A cellphone photo shows an armored vehicle belonging to Iraqi security forces in flames Tuesday, after hundreds of militants launched a major assault in Mosul. Some 500,000 Iraqis have fled their homes in the large city since militants took control. AFP/Getty Images
Half a million people reportedly have been streaming out of a major Iraqi city that was seized by Islamist militants this week. The extremist group known as the Islamic State of Iraq and Syria, which has ties to al-Qaida, took over much of Mosul after Iraqi security forces seemingly abandoned their posts.
This morning, hundreds of people were filing past checkpoints on the road from Mosul to reach northern Iraq — a sight witnessed by NPR’s Alice Fordham, who reported on the takeover for Morning Edition.
While ISIS has previously taken over smaller territories and towns in Iraq, Mosul is a hub of commercial activity and has a population of about 2 million. It was a hotly contested city during the U.S.-led invasion of Iraq.”This is a really key strategic city,” Fordham says, “and I don’t think anyone was expecting it to fall so fast, so completely.”
There are reports that the ISIS fighters might now be heading toward Baghdad. The group might also gain control of a crucial oil refinery.
A report by the International Organization for Migration says an estimated 500,000 people have fled Mosul since hostilities began Saturday morning. The Iraqi Security Force troops left the city Monday.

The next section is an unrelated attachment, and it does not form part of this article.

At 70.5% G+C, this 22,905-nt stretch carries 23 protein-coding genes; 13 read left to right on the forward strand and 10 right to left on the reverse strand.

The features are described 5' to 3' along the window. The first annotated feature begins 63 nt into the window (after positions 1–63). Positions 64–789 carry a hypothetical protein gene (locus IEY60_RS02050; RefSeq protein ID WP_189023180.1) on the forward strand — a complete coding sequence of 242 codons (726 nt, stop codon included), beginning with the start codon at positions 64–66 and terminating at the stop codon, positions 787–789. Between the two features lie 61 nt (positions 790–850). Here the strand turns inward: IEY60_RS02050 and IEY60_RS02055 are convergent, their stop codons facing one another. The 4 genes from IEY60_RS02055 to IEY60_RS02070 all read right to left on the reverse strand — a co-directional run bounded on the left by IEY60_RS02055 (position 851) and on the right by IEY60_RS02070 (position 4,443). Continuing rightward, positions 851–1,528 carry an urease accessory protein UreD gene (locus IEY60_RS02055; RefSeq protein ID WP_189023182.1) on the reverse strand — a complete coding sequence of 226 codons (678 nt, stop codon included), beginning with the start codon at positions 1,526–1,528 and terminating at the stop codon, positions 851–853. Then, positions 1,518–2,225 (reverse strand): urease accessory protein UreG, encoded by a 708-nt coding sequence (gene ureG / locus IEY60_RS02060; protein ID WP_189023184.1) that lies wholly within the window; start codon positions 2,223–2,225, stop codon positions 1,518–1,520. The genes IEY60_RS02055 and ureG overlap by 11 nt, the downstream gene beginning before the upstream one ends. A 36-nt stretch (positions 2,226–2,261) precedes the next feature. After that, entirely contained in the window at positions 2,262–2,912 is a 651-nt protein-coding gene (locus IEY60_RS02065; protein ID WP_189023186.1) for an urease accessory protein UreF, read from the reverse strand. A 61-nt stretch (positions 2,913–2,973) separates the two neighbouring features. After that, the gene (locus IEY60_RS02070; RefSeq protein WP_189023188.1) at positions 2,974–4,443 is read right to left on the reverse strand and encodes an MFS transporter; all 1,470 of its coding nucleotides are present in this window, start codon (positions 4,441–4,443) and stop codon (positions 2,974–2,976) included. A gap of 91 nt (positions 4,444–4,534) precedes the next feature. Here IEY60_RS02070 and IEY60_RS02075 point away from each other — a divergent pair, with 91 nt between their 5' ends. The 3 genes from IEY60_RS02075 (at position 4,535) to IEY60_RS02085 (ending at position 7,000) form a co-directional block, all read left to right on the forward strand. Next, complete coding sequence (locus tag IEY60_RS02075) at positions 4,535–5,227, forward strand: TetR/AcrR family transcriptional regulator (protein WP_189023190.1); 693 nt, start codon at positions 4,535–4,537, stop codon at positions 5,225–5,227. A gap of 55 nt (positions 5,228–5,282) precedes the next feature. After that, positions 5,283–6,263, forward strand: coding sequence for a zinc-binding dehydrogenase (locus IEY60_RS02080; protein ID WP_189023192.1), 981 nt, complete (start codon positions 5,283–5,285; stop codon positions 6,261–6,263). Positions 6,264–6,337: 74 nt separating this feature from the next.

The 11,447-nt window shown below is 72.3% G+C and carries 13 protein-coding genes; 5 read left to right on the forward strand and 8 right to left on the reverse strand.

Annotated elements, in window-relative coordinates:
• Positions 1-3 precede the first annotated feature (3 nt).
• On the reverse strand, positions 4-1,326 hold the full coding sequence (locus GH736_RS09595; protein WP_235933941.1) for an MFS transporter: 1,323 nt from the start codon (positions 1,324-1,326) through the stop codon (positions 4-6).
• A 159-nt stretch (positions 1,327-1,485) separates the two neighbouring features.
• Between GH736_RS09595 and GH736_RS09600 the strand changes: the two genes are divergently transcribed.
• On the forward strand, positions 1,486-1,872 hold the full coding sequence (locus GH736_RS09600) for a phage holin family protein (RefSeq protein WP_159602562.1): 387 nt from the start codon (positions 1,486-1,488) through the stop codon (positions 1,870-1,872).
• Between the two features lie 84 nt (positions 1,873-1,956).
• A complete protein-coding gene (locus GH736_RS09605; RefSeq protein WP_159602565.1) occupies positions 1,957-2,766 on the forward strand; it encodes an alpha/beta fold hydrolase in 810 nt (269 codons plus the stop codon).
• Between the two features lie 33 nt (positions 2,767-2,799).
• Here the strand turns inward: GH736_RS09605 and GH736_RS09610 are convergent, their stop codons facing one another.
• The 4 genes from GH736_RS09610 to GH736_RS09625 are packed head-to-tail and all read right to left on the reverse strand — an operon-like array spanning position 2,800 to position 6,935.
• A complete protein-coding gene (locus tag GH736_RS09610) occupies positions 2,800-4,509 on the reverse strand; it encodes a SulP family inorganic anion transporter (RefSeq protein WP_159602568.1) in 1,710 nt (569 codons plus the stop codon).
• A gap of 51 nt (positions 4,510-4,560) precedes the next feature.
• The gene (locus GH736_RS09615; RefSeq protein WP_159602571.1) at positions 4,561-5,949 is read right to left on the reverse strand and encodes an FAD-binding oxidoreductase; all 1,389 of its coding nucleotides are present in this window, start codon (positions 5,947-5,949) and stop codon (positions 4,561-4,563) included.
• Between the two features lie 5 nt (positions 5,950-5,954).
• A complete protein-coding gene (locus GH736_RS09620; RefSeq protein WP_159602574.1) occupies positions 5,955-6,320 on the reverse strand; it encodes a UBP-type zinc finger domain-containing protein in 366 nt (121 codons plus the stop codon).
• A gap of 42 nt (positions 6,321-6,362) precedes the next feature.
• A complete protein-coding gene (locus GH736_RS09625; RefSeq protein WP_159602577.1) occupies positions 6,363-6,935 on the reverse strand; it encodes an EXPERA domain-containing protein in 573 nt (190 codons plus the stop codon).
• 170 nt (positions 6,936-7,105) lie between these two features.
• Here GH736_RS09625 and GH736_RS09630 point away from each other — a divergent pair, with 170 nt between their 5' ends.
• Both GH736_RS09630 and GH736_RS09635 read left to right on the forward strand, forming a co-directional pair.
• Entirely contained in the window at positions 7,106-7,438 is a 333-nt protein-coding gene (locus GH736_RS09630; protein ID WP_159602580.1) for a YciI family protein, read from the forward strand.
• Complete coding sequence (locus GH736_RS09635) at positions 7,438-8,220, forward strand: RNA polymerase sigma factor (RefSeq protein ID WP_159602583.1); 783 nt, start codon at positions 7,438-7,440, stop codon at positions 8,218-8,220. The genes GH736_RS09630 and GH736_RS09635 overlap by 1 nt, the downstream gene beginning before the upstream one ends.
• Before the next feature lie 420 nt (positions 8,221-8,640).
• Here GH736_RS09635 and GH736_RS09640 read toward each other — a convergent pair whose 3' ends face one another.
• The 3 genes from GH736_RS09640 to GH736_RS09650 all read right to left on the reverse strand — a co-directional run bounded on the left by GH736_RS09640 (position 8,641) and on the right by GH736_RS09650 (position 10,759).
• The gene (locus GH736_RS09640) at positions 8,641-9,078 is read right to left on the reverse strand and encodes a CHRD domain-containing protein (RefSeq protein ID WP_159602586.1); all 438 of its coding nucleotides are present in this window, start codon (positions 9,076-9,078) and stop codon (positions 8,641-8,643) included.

Iraqi Prime Minister Nouri al-Maliki “has asked Parliament to declare a state of emergency,” the BBC reports.
“This is a hugely symbolic victory for the most extreme, violent and sectarian terrorist group in the Arab world today,” Bruce Riedel of the Brookings Institution tells NPR’s Deborah Amos.
Riedel says the takeover raises big questions about the U.S.-trained Iraqi military and that any response isn’t as straightforward as building infrastructure or training soldiers.
“It’s not a question of giving them airplanes or Humvees,” he says. “It’s a question of building a political state to which they feel some kind of loyalty. America can provide Humvees. America can’t build a state for them.”
Noting that Mosul is Iraq’s third-largest city, the Christian Science Monitor reports that “the scale of the catastrophe, as troops loyal to Mr. Maliki flood north and troops controlled by the Kurdish Regional Government rush west and south, can’t be overstated. Chicago is the United States’ third-largest city. Munich is Germany’s. Osaka is Japan’s.”
The figure of 500,000 people displaced in Mosul eclipses the 480,000 people that the U.N. recently estimated had fled Iraq’s Anbar province in the first six months of this year.